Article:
Law Enforcement Against Prohibition

Law Enforcement Against Prohibition
27 Austin Road, Medford, MA 02155

[email protected] (781) 393-6985

LEAPBoard of Directors Jack A. Cole
Executive Director – Massachusetts

Peter Christ
Treasurer – New York

Edward Ellison
Director – The United Kingdom

John A. Gayder
Secretary – Ontario

Walter McKay
Director – Canada

Judge Eleanor Schockett
Director – Recruiting, Florida

Howard J. Wooldridge
Director – Media, Colorado

Advisory Board Hon. Larry Campbell
Mayor of Vancouver, British Colombia, Former Royal Canadian Mounted Police

Hon. Warren W. Eginton
Judge, US District Court, Connecticut

Hon. Gustavo de Greiff
Former Attorney General of Colombia, South America

Hon. Gary E. Johnson
Former Governor of the State of New Mexico

Hon. John L. Kane
Judge, US District Court, Colorado

Hon. Whitman Knapp
Judge, US District Court, New York

Sheriff Bill Masters
Sheriff, San Miguel County, CO

Dr. Joseph McNamara
Former Chief, San Jose PD, California

Mr. Patrick V. Murphy
Former Commissioner, NYPD, New York

Mr. Robert P. Owens
Former chief, Oxnard PD, California

Hon. Robert Sweet
Judge, US District Court, New York

Mr. Francis Wilkinson
Former Chief Constable, Gwent Police Force, South Wales, UK

About LEAP

After three decades of fueling the U.S. war on drugs with over half a trillion tax dollars and increasingly punitive policies, our court system is choked with ever-increasing prosecutions of nonviolent drug violations and our quadrupled prison population has made building prisons this nation\'s fastest growing industry. We have imprisoned more than 2.2 million of our citizens and every year we arrest an additional 1.6 million for nonviolent drug offenses—more per capita than any country in the world. The United States has 5 percent of the population of the world but 25 percent of the world’s prisoners. Despite all that, illicit drugs are cheaper, more potent, and easier to get than they were 30 years ago. Meanwhile people are still dying in our streets and drug barons continue to grow richer than ever before. This scenario must be the very definition of a failed policy.

Current and former members of law enforcement have recently created a new and important drug-policy reform group called LEAP. The membership of LEAP believe that to save lives and lower the rates of disease, crime and addiction, as well as to conserve tax dollars, we must end drug prohibition.

The stated U.S. drug policy goals of lessening the incidents of crime, drug addiction, juvenile drug use and stemming the flow of illegal drugs into this country have not been achieved. The failed policy of fighting a war on drugs has only magnified our problems but the U.S. still insists on continuing this war and also pressuring governments of other countries to perpetuate these unworkable policies. LEAP believes a system of regulation and control is more effective than one of prohibition.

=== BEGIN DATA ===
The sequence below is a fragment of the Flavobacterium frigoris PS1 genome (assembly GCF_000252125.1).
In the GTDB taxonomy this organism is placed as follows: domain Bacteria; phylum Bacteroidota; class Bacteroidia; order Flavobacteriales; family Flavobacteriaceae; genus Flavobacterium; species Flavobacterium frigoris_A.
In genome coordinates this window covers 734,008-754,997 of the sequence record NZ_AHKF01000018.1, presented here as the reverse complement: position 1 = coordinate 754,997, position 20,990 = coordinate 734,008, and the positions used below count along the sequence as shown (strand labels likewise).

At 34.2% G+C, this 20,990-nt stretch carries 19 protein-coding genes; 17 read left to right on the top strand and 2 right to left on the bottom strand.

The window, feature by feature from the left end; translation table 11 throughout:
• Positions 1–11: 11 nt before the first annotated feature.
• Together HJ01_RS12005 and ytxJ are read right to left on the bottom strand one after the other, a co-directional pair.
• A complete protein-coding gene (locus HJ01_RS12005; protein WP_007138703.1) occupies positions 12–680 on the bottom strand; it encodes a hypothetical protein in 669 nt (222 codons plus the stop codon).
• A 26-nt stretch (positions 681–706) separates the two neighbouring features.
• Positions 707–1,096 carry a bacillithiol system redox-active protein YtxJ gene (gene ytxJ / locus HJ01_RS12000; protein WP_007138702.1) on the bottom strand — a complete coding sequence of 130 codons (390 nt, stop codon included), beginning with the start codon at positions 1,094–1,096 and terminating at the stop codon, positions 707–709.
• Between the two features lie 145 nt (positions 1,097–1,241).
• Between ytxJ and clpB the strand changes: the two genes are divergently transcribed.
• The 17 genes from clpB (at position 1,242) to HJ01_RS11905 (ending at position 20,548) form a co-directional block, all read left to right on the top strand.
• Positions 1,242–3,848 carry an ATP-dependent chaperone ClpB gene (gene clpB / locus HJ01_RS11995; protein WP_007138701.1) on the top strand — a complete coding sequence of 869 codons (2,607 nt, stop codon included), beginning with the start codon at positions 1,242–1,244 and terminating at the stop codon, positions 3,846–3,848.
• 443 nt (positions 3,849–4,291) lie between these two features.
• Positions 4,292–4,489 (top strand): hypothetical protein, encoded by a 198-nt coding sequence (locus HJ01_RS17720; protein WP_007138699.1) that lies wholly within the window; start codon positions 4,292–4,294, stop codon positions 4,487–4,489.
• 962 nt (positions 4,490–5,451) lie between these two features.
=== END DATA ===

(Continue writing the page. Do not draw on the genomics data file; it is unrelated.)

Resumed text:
LEAP is a tax exempt, international, nonprofit, educational entity based in the United States.

The mission of LEAP is (1) To educate the public, the media, and policy makers, to the failure of current drug policy by presenting a true picture of the history, causes and effects of drug abuse and the crimes related to drug prohibition; (2) To create a speakers bureau staffed with knowledgeable and articulate former drug-warriors who describe the impact of current drug policies on: police/community relations; the safety of law enforcement officers and suspects; police corruption and misconduct; and the financial and human costs associated with current drug policies; (3) To restore the public’s respect for law enforcement, which has been greatly diminished by its involvement in imposing drug prohibition; (4) To reduce the multitude of harms resulting from fighting the war on drugs and to lessen the incidence of death, disease, crime, and addiction by ultimately ending drug prohibition.

The idea of an organization made up of former drug warriors speaking out about the excesses and abuses of current drug policy and the utter failure of the war on drugs originated with Peter Christ, a retired police captain living in New York. Peter believed that an organization modeled after “Vietnam Veterans Against the War” would both catch the attention of the media and ring true to many other drug warriors who are questioning current U.S. drug policies. In 1998, Peter worked with Mark Greer, director of Drugsense, to create a secure email listserv restricted to current and former police officers interested in changing U.S. drug policy. It was called Drug Policy Forum for Law-Enforcement Officers (DPFLEO). Peter was